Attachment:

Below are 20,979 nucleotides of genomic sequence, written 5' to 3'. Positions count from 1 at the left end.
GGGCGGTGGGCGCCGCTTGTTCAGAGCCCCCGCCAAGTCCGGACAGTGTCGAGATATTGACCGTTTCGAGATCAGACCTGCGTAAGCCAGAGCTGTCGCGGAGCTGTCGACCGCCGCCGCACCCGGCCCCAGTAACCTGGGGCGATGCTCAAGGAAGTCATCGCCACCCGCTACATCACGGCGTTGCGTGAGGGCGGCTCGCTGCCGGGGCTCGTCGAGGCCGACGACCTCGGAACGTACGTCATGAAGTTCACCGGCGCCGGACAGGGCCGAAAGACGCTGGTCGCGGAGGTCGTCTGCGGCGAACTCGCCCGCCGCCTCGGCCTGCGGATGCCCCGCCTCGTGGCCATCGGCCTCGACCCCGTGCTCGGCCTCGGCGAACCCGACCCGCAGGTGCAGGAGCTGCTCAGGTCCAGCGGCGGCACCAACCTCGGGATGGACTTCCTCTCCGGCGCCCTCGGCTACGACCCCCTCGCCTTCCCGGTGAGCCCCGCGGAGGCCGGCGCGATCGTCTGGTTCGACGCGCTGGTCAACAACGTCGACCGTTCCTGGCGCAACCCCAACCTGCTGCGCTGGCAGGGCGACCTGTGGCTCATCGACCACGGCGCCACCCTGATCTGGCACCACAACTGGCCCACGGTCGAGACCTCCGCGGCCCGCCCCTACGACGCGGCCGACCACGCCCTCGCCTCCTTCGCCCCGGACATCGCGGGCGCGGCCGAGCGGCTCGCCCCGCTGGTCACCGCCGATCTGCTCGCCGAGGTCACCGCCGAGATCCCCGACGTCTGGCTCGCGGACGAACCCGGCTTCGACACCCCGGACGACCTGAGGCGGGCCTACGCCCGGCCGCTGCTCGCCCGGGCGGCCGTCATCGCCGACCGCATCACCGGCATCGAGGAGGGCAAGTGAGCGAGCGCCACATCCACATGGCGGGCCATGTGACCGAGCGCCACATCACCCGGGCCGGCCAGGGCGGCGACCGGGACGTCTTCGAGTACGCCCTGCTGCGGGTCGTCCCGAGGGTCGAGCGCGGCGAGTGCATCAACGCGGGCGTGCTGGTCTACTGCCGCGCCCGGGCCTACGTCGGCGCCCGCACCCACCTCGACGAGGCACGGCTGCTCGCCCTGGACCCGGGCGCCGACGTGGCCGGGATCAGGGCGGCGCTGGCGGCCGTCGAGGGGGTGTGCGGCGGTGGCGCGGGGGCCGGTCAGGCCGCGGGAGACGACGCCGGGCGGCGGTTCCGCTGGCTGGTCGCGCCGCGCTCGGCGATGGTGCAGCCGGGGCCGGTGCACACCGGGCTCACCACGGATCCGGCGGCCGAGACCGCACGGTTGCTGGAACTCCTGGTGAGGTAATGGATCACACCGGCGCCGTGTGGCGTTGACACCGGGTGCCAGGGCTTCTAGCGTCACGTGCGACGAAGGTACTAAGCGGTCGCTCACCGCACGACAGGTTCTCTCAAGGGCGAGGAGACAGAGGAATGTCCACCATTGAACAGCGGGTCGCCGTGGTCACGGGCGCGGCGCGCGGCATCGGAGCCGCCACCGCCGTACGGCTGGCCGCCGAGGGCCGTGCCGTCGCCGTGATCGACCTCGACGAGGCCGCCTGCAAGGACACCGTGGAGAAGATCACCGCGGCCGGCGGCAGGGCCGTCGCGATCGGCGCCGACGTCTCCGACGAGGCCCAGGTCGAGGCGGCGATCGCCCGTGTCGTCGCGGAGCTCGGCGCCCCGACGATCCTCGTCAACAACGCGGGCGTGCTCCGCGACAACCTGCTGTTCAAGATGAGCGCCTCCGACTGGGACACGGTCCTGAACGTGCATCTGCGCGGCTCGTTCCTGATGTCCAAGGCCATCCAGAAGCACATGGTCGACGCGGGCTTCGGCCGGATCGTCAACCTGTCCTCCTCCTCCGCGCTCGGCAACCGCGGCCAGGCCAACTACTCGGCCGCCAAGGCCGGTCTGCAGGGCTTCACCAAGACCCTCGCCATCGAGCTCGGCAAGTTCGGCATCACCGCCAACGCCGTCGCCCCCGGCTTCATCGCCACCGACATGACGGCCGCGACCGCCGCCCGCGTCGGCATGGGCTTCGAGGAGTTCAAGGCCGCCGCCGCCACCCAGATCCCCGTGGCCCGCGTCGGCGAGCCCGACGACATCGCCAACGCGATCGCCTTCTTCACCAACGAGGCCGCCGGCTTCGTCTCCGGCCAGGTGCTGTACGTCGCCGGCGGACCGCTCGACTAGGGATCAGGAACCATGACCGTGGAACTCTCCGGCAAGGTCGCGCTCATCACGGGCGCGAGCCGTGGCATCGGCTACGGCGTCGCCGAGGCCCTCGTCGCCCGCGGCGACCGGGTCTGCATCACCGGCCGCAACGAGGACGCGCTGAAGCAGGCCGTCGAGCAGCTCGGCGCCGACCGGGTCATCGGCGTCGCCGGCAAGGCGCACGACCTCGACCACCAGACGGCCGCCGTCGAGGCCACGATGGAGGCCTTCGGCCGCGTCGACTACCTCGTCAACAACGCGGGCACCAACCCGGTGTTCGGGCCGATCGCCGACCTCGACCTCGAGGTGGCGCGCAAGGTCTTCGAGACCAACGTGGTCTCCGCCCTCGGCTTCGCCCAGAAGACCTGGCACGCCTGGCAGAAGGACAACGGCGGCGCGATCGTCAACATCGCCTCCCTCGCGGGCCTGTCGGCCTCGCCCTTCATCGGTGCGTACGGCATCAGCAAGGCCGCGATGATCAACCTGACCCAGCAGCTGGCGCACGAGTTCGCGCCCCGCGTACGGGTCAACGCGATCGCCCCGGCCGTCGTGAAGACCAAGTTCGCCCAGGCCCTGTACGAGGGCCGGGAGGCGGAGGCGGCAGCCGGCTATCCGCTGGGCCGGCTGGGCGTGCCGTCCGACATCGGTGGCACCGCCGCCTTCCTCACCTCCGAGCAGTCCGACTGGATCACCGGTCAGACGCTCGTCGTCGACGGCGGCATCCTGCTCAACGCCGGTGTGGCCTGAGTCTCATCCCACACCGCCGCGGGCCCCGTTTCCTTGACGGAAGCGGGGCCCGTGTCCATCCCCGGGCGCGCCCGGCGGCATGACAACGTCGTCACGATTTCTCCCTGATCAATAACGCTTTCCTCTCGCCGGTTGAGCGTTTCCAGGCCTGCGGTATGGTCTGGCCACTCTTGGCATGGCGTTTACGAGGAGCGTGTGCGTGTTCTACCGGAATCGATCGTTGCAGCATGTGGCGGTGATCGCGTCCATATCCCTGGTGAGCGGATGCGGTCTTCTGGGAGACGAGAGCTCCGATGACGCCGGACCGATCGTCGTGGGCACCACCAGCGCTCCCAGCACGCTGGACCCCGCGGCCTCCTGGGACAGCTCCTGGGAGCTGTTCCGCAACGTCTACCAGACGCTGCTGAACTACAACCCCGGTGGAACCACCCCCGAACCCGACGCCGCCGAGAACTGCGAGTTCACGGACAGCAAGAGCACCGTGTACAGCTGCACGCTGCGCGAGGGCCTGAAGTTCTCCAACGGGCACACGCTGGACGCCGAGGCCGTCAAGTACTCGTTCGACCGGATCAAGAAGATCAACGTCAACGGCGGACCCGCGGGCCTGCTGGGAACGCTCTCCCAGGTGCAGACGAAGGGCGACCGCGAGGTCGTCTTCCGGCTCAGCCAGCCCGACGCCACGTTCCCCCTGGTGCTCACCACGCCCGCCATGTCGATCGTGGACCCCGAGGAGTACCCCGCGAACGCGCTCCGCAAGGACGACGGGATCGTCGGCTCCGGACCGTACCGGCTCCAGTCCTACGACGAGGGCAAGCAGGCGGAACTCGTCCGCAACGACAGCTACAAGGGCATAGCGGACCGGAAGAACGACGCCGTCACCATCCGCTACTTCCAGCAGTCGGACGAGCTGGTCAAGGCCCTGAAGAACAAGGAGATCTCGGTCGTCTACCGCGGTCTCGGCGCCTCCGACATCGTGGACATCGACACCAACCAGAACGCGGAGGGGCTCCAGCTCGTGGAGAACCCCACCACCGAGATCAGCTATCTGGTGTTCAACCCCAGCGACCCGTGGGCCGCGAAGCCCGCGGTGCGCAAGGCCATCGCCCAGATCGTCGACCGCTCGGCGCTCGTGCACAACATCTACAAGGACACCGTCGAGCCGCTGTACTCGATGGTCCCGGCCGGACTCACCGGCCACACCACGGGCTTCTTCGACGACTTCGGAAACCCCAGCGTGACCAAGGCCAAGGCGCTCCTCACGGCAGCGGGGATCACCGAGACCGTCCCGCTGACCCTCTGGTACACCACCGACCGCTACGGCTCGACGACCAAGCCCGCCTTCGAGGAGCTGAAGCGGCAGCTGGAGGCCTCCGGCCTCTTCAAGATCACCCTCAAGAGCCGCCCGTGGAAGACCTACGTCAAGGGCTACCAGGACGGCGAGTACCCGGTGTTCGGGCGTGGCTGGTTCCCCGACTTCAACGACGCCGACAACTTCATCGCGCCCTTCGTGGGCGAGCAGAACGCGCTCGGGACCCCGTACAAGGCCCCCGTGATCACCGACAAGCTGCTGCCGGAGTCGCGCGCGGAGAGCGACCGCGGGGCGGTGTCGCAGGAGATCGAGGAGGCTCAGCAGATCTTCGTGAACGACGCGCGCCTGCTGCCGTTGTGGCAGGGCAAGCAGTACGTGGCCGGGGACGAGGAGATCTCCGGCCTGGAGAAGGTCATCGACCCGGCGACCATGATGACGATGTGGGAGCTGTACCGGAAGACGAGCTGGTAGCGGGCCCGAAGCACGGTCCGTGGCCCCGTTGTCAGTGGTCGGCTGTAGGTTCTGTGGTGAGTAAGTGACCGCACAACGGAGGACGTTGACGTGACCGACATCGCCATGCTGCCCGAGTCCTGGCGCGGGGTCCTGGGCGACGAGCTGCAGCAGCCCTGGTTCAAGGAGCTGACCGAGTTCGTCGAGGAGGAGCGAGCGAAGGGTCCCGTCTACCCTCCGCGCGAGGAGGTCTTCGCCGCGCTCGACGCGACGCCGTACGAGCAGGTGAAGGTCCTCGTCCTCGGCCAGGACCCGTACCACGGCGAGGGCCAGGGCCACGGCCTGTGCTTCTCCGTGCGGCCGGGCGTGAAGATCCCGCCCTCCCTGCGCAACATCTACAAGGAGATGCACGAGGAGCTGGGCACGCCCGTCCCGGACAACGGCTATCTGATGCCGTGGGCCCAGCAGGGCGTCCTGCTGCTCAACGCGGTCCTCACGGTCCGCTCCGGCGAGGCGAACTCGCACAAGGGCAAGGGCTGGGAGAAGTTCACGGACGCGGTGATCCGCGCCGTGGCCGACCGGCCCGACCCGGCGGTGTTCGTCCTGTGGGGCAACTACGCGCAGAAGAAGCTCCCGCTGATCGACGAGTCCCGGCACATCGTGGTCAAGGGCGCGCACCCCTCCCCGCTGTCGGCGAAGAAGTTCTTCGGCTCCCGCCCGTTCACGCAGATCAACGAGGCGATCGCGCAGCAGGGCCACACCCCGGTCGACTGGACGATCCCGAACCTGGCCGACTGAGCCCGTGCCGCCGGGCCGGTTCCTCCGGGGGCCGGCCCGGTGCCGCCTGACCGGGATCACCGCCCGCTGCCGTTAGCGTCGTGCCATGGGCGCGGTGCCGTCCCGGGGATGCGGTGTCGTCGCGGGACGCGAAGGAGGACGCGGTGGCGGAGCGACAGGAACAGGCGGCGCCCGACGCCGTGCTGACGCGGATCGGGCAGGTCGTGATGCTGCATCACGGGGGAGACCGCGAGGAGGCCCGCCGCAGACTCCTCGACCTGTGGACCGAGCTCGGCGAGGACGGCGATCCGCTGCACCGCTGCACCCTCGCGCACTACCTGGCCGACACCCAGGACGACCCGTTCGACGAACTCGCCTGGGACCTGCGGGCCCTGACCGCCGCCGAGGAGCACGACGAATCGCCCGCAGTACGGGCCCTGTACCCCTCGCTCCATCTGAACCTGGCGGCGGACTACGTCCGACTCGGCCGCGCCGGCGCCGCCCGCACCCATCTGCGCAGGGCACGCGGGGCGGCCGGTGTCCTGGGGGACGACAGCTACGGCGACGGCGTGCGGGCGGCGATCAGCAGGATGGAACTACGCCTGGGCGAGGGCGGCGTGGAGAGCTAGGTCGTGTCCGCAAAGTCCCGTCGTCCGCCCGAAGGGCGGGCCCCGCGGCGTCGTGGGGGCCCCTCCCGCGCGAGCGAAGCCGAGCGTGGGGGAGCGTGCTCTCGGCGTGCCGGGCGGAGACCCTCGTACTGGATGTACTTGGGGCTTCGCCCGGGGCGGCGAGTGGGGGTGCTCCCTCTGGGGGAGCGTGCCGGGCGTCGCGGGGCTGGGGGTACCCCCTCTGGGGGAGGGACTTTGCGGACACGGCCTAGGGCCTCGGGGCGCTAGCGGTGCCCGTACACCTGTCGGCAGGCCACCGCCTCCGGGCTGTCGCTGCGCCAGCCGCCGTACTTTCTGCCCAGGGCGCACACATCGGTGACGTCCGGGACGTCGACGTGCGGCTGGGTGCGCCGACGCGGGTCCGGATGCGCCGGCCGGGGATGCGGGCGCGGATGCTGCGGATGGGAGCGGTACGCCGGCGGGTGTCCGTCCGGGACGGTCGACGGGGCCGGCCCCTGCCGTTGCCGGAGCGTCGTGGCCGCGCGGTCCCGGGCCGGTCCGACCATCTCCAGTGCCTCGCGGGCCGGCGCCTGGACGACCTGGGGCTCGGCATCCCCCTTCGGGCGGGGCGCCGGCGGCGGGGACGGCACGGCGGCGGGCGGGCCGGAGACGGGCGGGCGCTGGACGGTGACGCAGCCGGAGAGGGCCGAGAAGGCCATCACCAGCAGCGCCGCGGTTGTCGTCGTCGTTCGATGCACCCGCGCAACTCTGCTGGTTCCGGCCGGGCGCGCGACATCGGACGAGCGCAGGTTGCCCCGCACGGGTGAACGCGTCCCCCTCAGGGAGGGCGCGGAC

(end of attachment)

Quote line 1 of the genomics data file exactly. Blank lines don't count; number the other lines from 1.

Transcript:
Below are 20,979 nucleotides of genomic sequence, written 5' to 3'. Positions count from 1 at the left end.